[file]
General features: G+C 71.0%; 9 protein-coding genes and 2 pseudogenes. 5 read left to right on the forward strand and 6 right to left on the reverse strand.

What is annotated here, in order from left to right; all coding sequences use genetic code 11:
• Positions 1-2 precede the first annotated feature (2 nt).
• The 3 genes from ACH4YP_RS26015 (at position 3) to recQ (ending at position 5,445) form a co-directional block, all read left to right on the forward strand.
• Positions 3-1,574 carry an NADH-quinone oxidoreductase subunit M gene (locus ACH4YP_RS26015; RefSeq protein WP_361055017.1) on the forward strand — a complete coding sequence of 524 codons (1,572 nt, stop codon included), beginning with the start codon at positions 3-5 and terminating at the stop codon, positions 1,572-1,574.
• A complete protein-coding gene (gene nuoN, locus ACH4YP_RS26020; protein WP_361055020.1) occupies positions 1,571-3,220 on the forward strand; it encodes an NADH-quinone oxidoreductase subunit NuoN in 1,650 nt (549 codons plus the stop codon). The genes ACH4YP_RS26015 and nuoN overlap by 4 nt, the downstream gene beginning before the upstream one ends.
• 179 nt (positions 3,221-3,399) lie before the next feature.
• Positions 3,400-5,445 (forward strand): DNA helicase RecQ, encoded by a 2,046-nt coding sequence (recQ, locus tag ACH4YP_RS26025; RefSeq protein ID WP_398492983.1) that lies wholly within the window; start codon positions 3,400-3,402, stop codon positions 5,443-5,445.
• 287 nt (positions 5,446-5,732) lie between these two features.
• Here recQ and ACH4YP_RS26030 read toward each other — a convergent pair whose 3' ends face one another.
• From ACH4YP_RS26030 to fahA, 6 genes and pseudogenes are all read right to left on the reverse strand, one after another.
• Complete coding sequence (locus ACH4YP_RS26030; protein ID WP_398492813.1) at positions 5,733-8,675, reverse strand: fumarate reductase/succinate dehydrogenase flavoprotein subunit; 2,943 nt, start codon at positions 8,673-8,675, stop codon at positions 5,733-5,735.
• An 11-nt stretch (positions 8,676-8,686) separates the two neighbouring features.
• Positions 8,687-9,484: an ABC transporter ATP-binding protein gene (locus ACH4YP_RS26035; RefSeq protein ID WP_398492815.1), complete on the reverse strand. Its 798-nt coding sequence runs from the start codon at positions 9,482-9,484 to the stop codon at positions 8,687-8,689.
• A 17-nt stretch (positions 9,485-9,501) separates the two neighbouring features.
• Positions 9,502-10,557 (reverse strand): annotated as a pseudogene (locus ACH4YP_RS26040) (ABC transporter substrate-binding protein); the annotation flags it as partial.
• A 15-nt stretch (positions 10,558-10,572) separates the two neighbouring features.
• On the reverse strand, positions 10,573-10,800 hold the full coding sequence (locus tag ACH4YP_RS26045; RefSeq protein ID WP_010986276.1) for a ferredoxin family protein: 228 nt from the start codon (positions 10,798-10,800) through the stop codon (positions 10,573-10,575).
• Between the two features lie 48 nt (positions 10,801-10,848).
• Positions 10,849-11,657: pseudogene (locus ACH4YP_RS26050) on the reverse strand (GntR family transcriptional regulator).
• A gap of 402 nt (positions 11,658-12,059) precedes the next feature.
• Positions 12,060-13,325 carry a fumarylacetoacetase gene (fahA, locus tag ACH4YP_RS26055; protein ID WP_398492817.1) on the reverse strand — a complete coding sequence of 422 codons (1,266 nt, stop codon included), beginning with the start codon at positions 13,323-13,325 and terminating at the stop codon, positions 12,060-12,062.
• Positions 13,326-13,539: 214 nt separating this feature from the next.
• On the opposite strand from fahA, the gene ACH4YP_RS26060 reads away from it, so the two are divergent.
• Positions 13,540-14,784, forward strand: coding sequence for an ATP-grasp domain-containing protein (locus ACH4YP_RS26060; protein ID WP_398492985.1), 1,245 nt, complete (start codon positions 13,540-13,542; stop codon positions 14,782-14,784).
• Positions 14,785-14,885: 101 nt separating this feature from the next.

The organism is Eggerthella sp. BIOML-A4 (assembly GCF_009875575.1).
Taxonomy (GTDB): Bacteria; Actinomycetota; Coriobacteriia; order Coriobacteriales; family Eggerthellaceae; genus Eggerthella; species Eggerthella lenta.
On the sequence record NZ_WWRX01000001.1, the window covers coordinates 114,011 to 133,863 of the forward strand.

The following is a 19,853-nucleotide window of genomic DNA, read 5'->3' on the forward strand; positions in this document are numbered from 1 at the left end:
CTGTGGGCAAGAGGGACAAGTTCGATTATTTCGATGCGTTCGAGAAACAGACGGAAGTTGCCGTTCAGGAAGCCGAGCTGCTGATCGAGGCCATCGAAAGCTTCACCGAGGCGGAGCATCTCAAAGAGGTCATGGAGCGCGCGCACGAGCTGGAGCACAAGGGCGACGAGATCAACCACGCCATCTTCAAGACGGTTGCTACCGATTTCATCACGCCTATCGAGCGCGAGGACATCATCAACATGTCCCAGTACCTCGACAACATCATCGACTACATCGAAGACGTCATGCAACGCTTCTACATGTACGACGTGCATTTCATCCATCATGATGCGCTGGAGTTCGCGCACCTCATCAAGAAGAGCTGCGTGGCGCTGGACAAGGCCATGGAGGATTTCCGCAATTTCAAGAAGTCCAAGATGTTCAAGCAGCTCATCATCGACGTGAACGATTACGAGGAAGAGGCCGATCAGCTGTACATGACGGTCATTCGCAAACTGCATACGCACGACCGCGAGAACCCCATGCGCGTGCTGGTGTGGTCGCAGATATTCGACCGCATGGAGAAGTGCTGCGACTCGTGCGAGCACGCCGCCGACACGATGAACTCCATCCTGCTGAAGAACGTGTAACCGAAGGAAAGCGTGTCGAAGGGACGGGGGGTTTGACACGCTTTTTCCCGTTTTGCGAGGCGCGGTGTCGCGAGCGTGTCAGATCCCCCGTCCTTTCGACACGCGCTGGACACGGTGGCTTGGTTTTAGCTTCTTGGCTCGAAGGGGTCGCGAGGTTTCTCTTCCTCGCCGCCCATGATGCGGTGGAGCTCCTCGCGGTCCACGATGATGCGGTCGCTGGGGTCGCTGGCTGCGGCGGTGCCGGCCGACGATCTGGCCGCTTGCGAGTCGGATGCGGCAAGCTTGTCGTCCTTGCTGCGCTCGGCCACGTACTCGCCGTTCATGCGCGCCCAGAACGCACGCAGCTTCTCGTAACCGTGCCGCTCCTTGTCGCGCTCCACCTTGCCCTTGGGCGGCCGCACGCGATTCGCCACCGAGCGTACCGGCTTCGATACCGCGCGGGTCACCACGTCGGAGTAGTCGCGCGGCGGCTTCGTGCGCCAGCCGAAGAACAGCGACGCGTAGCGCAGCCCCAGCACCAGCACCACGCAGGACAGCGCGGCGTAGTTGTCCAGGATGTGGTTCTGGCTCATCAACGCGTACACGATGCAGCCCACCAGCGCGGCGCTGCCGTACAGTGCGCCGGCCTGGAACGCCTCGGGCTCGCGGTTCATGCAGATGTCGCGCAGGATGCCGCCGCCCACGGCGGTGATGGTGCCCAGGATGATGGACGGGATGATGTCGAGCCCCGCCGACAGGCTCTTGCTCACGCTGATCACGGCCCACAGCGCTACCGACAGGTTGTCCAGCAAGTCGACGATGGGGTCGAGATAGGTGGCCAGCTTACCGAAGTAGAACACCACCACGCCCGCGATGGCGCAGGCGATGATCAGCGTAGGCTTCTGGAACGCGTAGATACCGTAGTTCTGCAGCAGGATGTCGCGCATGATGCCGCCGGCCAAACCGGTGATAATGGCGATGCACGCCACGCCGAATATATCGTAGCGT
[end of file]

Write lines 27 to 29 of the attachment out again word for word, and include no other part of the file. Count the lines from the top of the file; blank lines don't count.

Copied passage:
The organism is Eggerthella sp. BIOML-A4 (assembly GCF_009875575.1).
Taxonomy (GTDB): Bacteria; Actinomycetota; Coriobacteriia; order Coriobacteriales; family Eggerthellaceae; genus Eggerthella; species Eggerthella lenta.
On the sequence record NZ_WWRX01000001.1, the window covers coordinates 114,011 to 133,863 of the forward strand.